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Bible Commentaries
2 Corinthians 12

Smith's Bible CommentarySmith's Commentary

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Verses 1-21

Chapter 12

It is not expedient [necessary] for me doubtless to glory. [But] I will come to visions and revelations of the Lord. I knew a man in Christ above [about] fourteen years ago ( 2 Corinthians 12:1-2 ),

Or over fourteen years ago.

(whether in the body, I cannot tell; or whether out of the body, I cannot tell: God knoweth;) [but] such a one [was] caught up to the third heaven ( 2 Corinthians 12:2 ).

Now, I've heard preachers talk about Paul's out of the body experience, and they said that he had one of these out of the body experiences. Well, that's interesting that they know that. Paul didn't know himself, and it happened to him. Paul said, "I really don't know if I was in the body or out of the body." Now if you go back fourteen years, you come back to Paul's stoning at Lystra, and it is possibly this very experience that Paul is talking about. You remember that they stoned Paul at Lystra, and they dragged him out of the city thinking that he was dead, and his friends stood around him weeping? They thought, "Oh, poor old Paul. He's had it, you know." His limp body lying there, and the guys had gone home who threw the stones. "Hey, we've killed him. We got rid of that guy now." And his friends are there crying. And suddenly Paul's eyes began to flutter, and he gets up and he says, "Hey, let's go back and preach." Paul, you got to be crazy.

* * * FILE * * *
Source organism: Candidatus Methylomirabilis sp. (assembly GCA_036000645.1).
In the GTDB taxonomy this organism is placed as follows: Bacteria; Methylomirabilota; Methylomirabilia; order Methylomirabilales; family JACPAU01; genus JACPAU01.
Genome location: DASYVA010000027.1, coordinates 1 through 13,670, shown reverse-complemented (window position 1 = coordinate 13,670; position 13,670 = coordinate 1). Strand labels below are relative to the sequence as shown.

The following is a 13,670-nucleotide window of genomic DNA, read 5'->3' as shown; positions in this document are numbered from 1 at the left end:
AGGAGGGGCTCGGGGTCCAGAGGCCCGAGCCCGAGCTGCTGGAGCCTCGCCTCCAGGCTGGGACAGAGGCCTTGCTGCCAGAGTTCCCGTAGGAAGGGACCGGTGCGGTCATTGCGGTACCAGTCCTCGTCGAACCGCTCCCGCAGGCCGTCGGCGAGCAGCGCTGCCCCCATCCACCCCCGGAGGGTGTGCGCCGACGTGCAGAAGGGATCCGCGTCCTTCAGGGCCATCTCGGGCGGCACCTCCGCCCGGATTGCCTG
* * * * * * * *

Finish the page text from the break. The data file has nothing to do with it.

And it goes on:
Now it is possible that Paul actually was dead and that his spirit was taken up into heaven at that point. And it could be that he is referring . . . it was about fourteen years, a little over fourteen years that he had written. Before he had written this epistle that he says, "I knew this man in Christ just a little fourteen years ago, and whether he was in the body or out of the body, I don't know." Whether or not I was actually dead or alive is what he is declaring. "I may have been dead and actually had an out of body experience. My spirit, I know that my spirit went into heaven. I don't know if I was really dead or alive. I don't know that. But I know that my spirit went into heaven."